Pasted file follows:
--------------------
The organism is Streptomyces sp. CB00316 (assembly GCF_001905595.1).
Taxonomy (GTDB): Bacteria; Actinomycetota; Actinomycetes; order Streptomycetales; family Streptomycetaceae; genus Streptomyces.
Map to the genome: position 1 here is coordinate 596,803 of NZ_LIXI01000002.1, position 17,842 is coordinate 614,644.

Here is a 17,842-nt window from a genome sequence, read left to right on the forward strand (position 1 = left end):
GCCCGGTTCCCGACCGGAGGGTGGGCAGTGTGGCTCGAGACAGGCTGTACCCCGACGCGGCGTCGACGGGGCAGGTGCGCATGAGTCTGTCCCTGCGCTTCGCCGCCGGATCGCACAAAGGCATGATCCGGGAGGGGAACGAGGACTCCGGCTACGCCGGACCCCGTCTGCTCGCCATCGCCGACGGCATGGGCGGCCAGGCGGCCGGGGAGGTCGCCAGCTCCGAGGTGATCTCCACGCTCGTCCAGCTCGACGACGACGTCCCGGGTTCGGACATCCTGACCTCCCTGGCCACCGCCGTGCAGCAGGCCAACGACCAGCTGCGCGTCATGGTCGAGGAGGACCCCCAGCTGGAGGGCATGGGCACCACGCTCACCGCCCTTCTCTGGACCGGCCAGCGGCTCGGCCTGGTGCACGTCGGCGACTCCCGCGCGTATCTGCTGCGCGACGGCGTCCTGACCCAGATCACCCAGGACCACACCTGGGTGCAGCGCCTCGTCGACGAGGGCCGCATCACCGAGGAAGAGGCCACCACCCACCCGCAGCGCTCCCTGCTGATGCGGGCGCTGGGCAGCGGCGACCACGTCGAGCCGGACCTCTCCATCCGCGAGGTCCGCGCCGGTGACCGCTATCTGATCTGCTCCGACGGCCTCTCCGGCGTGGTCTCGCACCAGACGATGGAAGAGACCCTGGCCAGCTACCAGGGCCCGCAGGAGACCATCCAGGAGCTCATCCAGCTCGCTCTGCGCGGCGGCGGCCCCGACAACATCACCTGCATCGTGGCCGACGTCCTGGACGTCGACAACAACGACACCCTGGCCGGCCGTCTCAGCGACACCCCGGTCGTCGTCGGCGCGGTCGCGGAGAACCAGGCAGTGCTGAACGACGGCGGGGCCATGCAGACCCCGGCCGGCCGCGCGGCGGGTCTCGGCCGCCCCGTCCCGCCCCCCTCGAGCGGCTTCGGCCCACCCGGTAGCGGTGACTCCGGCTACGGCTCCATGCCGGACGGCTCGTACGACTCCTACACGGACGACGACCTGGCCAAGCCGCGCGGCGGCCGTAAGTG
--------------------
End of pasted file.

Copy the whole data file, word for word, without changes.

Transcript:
The organism is Streptomyces sp. CB00316 (assembly GCF_001905595.1).
Taxonomy (GTDB): Bacteria; Actinomycetota; Actinomycetes; order Streptomycetales; family Streptomycetaceae; genus Streptomyces.
Map to the genome: position 1 here is coordinate 596,803 of NZ_LIXI01000002.1, position 17,842 is coordinate 614,644.

Here is a 17,842-nt window from a genome sequence, read left to right on the forward strand (position 1 = left end):
GCCCGGTTCCCGACCGGAGGGTGGGCAGTGTGGCTCGAGACAGGCTGTACCCCGACGCGGCGTCGACGGGGCAGGTGCGCATGAGTCTGTCCCTGCGCTTCGCCGCCGGATCGCACAAAGGCATGATCCGGGAGGGGAACGAGGACTCCGGCTACGCCGGACCCCGTCTGCTCGCCATCGCCGACGGCATGGGCGGCCAGGCGGCCGGGGAGGTCGCCAGCTCCGAGGTGATCTCCACGCTCGTCCAGCTCGACGACGACGTCCCGGGTTCGGACATCCTGACCTCCCTGGCCACCGCCGTGCAGCAGGCCAACGACCAGCTGCGCGTCATGGTCGAGGAGGACCCCCAGCTGGAGGGCATGGGCACCACGCTCACCGCCCTTCTCTGGACCGGCCAGCGGCTCGGCCTGGTGCACGTCGGCGACTCCCGCGCGTATCTGCTGCGCGACGGCGTCCTGACCCAGATCACCCAGGACCACACCTGGGTGCAGCGCCTCGTCGACGAGGGCCGCATCACCGAGGAAGAGGCCACCACCCACCCGCAGCGCTCCCTGCTGATGCGGGCGCTGGGCAGCGGCGACCACGTCGAGCCGGACCTCTCCATCCGCGAGGTCCGCGCCGGTGACCGCTATCTGATCTGCTCCGACGGCCTCTCCGGCGTGGTCTCGCACCAGACGATGGAAGAGACCCTGGCCAGCTACCAGGGCCCGCAGGAGACCATCCAGGAGCTCATCCAGCTCGCTCTGCGCGGCGGCGGCCCCGACAACATCACCTGCATCGTGGCCGACGTCCTGGACGTCGACAACAACGACACCCTGGCCGGCCGTCTCAGCGACACCCCGGTCGTCGTCGGCGCGGTCGCGGAGAACCAGGCAGTGCTGAACGACGGCGGGGCCATGCAGACCCCGGCCGGCCGCGCGGCGGGTCTCGGCCGCCCCGTCCCGCCCCCCTCGAGCGGCTTCGGCCCACCCGGTAGCGGTGACTCCGGCTACGGCTCCATGCCGGACGGCTCGTACGACTCCTACACGGACGACGACCTGGCCAAGCCGCGCGGCGGCCGTAAGTG